Legal Perspective

The Impact of Securities Laws on Biodiesel Projects
By Mark Hanson & Todd Guerrero | November 01, 2005
As reported in this magazine, the number of biodiesel plants recently constructed, being constructed or in the feasibility stage has been rising sharply. These plants employ different technologies, feedstocks and ownership structures. However, they have one major thing in common: They each require a great deal of capital, and most will require investors in addition to the project developer. When a project reaches the point of finding investors, it enters the land of securities laws.
Intended to protect investors, federal and state securities laws apply whenever a project offers and sells securities to raise money for the business. The category of "securities" generally includes corporate stock, units issued by a limited liability company and many debt instruments. The basic requirement of both the federal and state securities laws is that a company intending to offer and sell its securities must either register its securities with the Securities and Exchange Commission (SEC) and state authorities in the states where the securities will be offered, or fit within an exemption from registration.

Registered offerings
Because the registration process can take several months and involve significant effort from all members of the project team, companies will generally try to fit within one of the exemptions from securities registration. However, the benefit of registration is that the project can seek investment from an unlimited number of investors in those states where the offering has been registered, including from an unlimited number of "non-accredited" investors ("accredited" investors are generally individuals with more than $1 million in net worth or more than $200,000 in annual income). A registered offering also provides more flexibility in a project's ability to reach the investors through advertisements, radio pronouncements, etc.

In the registration process, the company will work with its attorney and accountants to prepare a prospectus that describes, among other things, the business, the terms of the shares or units to be sold to investors, and the risks of investing in the project. That document will then be filed with the SEC and the appropriate state officials for their review and comment. Only after responding to their comments by modifying the prospectus will the project be authorized to actually accept investment from investors. Detailed requirements governing what you must disclose about your project may restrict the project's ability to include projections of anticipated financial results.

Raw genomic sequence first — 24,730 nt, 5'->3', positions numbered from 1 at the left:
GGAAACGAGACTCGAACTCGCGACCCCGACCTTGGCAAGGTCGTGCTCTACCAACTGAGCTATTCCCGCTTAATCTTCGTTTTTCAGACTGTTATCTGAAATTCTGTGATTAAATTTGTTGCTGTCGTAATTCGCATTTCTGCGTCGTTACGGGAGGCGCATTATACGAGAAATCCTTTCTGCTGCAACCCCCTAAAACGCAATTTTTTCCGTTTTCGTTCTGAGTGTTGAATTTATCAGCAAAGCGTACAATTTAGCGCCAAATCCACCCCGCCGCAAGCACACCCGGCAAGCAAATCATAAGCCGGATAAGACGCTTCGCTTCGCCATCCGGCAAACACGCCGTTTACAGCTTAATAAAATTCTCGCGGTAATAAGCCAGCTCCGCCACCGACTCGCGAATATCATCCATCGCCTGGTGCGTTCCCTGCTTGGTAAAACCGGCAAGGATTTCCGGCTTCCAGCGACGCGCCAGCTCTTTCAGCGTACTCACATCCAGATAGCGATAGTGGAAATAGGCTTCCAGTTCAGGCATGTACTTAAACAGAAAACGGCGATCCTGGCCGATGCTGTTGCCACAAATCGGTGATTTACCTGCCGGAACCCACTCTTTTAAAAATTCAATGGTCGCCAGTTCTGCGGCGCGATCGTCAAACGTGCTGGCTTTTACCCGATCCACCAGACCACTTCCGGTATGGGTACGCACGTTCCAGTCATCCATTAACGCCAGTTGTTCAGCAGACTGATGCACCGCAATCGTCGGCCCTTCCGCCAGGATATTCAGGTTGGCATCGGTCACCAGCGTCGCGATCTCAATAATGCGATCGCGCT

Another alternative is provided by the "intrastate" exemption from federal securities registration. Under that exemption, it isn't necessary to register your offering with the SEC if the offering is conducted entirely within the state where the business is located and all of the investors are residents of that state. However, it may be necessary to register with the securities officials in that state, a process that is expected to be less expensive and time-consuming than registering with the SEC. These intrastate offerings can involve public advertising within the state where the business is located and, depending on the particular state rules, may also include projections of expected financial results.

Private placement

Another alternative would be less expensive and time consuming if the project is able raise the necessary investment from a small group of investors. Such an offering can be conducted under a "private placement" exemption. An offering that does not involve public advertising and in which securities are sold to fewer than 35 non-accredited investors does not have to be registered with the SEC. A private placement offering isn't reviewed by the SEC but is simply prepared by the project team. Private placement offerings can also include projections, although that step should be taken with caution.

Regardless of whether the offering is registered or exempt, the project will need to disclose all material information about the project to the prospective investors, and must comply with all applicable federal and state securities laws.

Mark Hanson and Todd Guerrero are members of the Agribusiness and Alternative Energy Practice Group of Lindquist & Vennum PLLP, a leading provider of legal assistance on bioenergy projects throughout the country. They can be reached at (612) 371-3211. Ron McFall, a senior securities partner in the group, contributed to this article.
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